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DZDale

Stowing Brakes Incorrectly

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I hope I'm wrong but it appears that you are meaning to saying "set" your brakes and un-collapse your slider in the landing field. That's NOT a good idea.


Why not? Only thing you have to do in the landing area that keep your eyes open and watch for traffic.

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Dale,
I had the same thing happen to me today. I stowed my right brake incorrectly and it fired on opening. I was immediatly in a hard right turn that begin to spin pretty fast; thankfully I had pulled about 4k. The first thing I normally do is to stow the slider; then do a control check. On this jump as soon as the slider came down I was spinning like a top. I grabbed the left rear riser to try and balance the spin, but it was taking an awful lot of force. I thought about cutting away, but I decided to just reach up and grab both toggles, unstow them and see what happens. As soon as the left one unstowed the problem was fixed. I was still above 2500, but it really put the fear it me. I was EXTREMELY careful when I packed to make sure both brakes were set properly.
Mike Sanes

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Stowing brakes is really hard to do.
:D:D

Setting brakes and stowing excess incorrectly seems to be becoming more and more frequent amongst the skydiving population.

I wonder why that is. Could it be people trying to re-invent the wheel thinking they have a "better" way of doing things....things like setting brakes in the landing field rather than in the packing area?

Things like
- not stowing excess brake line.
- out-flying their skills under a too-small canopy?
- not knowing their gear and how it works?
- blindly jumping out of airplanes without checking spots?
- rarely doing gear inspections on the equipment that is trying to save their life?
- being willing to accept additional risk because of laziness or ego or for any screwball reason?
- ad infinitum

You know, it's the little things that add up. It's nearly always a series of events that hurt you. I'll never understand the mentality that allows one to add on all those little "gotchya" potentials that soon add up to one big "GOTCHYA".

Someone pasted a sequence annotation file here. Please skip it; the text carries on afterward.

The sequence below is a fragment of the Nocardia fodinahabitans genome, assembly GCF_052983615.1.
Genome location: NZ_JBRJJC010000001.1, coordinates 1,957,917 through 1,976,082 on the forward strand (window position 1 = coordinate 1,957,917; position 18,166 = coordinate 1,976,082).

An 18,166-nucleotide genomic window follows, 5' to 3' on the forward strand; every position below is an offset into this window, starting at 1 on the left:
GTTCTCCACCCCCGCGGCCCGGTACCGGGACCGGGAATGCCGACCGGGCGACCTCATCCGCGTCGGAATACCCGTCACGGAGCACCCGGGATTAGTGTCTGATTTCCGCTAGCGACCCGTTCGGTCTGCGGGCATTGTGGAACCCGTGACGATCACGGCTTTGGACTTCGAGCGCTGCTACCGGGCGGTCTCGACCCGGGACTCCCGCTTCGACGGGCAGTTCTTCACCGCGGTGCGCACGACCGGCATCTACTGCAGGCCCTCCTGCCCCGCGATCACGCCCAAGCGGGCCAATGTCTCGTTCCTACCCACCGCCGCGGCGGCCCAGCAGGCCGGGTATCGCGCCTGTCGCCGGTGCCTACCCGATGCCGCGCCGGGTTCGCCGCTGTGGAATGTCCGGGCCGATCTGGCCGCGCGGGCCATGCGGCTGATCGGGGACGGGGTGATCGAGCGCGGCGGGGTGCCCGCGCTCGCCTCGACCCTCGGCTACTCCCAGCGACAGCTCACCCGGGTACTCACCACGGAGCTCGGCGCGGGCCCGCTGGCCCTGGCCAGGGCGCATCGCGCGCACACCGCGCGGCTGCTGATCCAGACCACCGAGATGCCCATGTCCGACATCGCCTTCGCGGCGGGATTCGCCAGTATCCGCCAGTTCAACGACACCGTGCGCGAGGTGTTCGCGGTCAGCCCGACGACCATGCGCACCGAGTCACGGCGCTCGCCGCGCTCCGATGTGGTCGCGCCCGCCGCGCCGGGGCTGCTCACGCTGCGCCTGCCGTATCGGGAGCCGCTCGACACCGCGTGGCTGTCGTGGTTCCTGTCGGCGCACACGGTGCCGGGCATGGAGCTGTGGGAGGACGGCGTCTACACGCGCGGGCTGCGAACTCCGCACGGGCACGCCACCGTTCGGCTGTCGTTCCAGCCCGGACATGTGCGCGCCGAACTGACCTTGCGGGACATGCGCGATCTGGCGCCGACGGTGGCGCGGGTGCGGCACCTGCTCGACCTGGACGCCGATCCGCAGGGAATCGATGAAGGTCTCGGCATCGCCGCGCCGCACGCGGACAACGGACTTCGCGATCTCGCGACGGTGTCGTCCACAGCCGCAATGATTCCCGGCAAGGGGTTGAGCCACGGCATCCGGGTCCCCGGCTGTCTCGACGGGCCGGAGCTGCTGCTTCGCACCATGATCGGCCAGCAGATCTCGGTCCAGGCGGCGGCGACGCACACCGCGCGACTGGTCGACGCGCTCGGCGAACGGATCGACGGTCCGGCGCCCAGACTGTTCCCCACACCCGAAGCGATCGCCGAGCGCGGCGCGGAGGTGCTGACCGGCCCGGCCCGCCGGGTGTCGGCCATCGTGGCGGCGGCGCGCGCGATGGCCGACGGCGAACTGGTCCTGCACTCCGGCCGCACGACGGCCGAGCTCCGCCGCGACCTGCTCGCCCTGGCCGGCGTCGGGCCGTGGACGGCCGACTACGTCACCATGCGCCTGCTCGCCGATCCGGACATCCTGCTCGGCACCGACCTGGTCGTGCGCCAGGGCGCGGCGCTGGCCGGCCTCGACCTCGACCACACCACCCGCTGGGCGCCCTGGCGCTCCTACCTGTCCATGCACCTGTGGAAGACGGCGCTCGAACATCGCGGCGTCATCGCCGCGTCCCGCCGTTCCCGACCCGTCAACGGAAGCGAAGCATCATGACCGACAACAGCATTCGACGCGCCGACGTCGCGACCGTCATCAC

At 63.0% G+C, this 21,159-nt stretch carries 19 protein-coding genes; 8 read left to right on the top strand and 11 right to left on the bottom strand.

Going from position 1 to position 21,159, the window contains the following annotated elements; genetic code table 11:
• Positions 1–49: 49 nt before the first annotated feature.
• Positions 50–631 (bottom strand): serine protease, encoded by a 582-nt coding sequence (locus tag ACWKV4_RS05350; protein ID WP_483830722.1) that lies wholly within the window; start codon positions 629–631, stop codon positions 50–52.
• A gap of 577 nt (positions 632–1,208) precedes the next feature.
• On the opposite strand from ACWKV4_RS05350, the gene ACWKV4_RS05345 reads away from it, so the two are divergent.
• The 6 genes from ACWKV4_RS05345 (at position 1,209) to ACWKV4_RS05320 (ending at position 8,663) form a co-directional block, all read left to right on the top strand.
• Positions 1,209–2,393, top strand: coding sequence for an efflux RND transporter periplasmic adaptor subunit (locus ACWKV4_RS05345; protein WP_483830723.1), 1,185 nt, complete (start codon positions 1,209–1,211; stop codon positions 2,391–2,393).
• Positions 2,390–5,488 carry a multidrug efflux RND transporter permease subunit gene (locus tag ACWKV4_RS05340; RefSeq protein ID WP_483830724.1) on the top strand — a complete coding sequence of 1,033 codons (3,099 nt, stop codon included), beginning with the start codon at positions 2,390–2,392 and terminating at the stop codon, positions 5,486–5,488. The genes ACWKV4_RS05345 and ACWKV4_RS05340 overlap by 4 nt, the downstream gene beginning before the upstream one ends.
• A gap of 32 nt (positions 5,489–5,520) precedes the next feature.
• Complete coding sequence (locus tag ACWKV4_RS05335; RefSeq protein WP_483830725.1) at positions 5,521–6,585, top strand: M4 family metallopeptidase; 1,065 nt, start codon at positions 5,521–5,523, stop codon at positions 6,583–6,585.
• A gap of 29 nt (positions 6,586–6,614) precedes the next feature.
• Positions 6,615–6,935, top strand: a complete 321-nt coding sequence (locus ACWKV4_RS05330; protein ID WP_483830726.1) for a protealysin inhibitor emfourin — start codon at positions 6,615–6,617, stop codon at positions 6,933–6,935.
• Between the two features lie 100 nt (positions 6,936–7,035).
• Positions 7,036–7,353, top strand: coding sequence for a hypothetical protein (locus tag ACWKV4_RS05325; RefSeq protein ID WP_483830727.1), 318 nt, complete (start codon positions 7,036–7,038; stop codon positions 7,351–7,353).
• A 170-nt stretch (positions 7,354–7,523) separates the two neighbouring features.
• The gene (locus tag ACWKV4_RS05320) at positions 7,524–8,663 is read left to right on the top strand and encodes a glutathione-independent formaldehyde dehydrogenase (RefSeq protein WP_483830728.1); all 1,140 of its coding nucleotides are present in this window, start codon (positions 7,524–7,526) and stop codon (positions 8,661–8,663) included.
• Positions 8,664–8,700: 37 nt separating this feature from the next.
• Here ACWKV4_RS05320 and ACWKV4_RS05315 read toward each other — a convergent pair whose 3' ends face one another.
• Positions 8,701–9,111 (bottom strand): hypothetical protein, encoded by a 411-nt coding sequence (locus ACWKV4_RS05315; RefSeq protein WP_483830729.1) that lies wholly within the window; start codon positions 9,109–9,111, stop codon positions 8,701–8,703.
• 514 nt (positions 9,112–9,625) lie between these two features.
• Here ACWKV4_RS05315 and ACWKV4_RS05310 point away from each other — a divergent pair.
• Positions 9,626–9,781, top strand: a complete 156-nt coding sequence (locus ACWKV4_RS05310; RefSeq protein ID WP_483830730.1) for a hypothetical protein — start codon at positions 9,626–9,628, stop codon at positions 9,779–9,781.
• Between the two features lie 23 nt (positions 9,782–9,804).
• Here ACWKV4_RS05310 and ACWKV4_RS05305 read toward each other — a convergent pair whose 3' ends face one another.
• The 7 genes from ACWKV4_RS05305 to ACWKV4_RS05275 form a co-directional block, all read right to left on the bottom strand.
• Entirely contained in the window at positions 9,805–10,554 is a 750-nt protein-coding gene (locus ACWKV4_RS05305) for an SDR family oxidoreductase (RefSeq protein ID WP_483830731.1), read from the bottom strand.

Like the topic of this thread.
"It's OK for me to stand in the landing area making a target out of myself while I set brakes and uncollapse sliders and remove helmets and check cameras and remove booties and take an additional opportunity to screw up my pack job. It's such a small risk. Never mind that I could avoid all that by simply gathering my stuff and getting out of the way and doing my packing stuff somewhere else. I mean after all, nothing's happened yet, right?"
My reality and yours are quite different.
I think we're all Bozos on this bus.
Falcon5232, SCS8170, SCSA353, POPS9398, DS239

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Quote

Stowing brakes is really hard to do.
:D:D

Setting brakes and stowing excess incorrectly seems to be becoming more and more frequent amongst the skydiving population.

I wonder why that is. Could it be people trying to re-invent the wheel thinking they have a "better" way of doing things.



All of the manufacturers have reinvented the toggle-riser interface, each providing a different mechanism to store the excess line.

All of the velcro-less installations seem different. Many are non-intuitive. Some are physically difficult and cry out for an easier alternative.

Some makers expect you to wrap the excess around a bottom toggle stub which gets stowed normally. Without reading the manual (which some one who's bought a third-hand rig might not have) or having some mechanical aptitude many people won't figure that out.

Some makers provide a tight elastic. Stuffing skinny Spectra steering lines down there is a bit of a pain.

We didn't have these problems with conventional toggles. The mechanism was standard (I've only seen one set of conventional main risers that had something other than a pile velcro loop), obvious (what else would the loop be there for?), and easy.

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...and thus creating more problems than solving, IMHO.

Kinda ties in with another thread about Aerodyne's soft links with the ring causing problems that are being created by the No-RTFM people.

I got a better mouse trap. But what good does it do in the big scheme of things if people aren't going to use it properly....I dunno...I guess the sale is the most important part?
My reality and yours are quite different.
I think we're all Bozos on this bus.
Falcon5232, SCS8170, SCSA353, POPS9398, DS239

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